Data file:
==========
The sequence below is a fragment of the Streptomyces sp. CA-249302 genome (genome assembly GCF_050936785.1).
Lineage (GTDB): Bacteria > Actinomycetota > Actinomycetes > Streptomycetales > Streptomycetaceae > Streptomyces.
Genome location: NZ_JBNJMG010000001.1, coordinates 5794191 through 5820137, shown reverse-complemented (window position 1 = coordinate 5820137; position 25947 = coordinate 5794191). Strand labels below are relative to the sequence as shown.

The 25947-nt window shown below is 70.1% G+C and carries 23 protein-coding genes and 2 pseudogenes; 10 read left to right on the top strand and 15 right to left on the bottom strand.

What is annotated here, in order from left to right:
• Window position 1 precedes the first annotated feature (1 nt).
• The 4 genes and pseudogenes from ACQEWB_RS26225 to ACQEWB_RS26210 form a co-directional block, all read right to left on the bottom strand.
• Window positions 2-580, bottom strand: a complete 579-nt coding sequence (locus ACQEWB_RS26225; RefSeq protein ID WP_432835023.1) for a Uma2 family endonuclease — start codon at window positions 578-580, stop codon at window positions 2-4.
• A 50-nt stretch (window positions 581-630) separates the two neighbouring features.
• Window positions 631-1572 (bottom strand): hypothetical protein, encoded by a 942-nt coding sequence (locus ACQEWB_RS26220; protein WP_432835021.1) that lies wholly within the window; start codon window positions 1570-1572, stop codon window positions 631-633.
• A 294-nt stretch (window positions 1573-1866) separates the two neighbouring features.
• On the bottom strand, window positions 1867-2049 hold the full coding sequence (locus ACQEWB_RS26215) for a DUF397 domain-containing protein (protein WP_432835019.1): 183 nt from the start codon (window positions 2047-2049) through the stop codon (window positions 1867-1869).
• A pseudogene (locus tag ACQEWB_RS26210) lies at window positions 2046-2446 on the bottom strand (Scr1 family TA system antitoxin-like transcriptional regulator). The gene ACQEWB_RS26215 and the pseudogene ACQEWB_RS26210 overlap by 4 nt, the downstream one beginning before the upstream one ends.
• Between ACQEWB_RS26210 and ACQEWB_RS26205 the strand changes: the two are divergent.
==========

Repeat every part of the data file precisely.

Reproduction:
The sequence below is a fragment of the Streptomyces sp. CA-249302 genome (genome assembly GCF_050936785.1).
Lineage (GTDB): Bacteria > Actinomycetota > Actinomycetes > Streptomycetales > Streptomycetaceae > Streptomyces.
Genome location: NZ_JBNJMG010000001.1, coordinates 5794191 through 5820137, shown reverse-complemented (window position 1 = coordinate 5820137; position 25947 = coordinate 5794191). Strand labels below are relative to the sequence as shown.

The 25947-nt window shown below is 70.1% G+C and carries 23 protein-coding genes and 2 pseudogenes; 10 read left to right on the top strand and 15 right to left on the bottom strand.

What is annotated here, in order from left to right:
• Window position 1 precedes the first annotated feature (1 nt).
• The 4 genes and pseudogenes from ACQEWB_RS26225 to ACQEWB_RS26210 form a co-directional block, all read right to left on the bottom strand.
• Window positions 2-580, bottom strand: a complete 579-nt coding sequence (locus ACQEWB_RS26225; RefSeq protein ID WP_432835023.1) for a Uma2 family endonuclease — start codon at window positions 578-580, stop codon at window positions 2-4.
• A 50-nt stretch (window positions 581-630) separates the two neighbouring features.
• Window positions 631-1572 (bottom strand): hypothetical protein, encoded by a 942-nt coding sequence (locus ACQEWB_RS26220; protein WP_432835021.1) that lies wholly within the window; start codon window positions 1570-1572, stop codon window positions 631-633.
• A 294-nt stretch (window positions 1573-1866) separates the two neighbouring features.
• On the bottom strand, window positions 1867-2049 hold the full coding sequence (locus ACQEWB_RS26215) for a DUF397 domain-containing protein (protein WP_432835019.1): 183 nt from the start codon (window positions 2047-2049) through the stop codon (window positions 1867-1869).
• A pseudogene (locus tag ACQEWB_RS26210) lies at window positions 2046-2446 on the bottom strand (Scr1 family TA system antitoxin-like transcriptional regulator). The gene ACQEWB_RS26215 and the pseudogene ACQEWB_RS26210 overlap by 4 nt, the downstream one beginning before the upstream one ends.
• Between ACQEWB_RS26210 and ACQEWB_RS26205 the strand changes: the two are divergent.